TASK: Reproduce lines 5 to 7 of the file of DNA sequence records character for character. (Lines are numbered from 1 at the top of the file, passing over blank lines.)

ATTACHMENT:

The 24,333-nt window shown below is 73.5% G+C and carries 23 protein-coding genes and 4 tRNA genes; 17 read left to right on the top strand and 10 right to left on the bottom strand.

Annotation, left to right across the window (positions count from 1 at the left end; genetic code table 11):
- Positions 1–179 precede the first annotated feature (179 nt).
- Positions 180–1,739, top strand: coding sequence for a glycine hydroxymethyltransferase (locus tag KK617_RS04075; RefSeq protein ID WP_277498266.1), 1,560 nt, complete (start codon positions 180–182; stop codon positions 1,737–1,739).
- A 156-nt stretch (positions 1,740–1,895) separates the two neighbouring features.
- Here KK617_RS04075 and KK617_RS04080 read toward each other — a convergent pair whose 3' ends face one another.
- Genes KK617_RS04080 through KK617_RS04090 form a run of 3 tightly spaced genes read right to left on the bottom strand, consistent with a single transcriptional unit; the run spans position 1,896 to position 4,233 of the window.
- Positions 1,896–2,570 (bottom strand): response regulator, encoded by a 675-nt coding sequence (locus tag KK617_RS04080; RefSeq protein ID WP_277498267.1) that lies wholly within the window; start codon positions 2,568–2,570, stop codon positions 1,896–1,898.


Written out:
- A 156-nt stretch (positions 1,740–1,895) separates the two neighbouring features.
- Here KK617_RS04075 and KK617_RS04080 read toward each other — a convergent pair whose 3' ends face one another.
- Genes KK617_RS04080 through KK617_RS04090 form a run of 3 tightly spaced genes read right to left on the bottom strand, consistent with a single transcriptional unit; the run spans position 1,896 to position 4,233 of the window.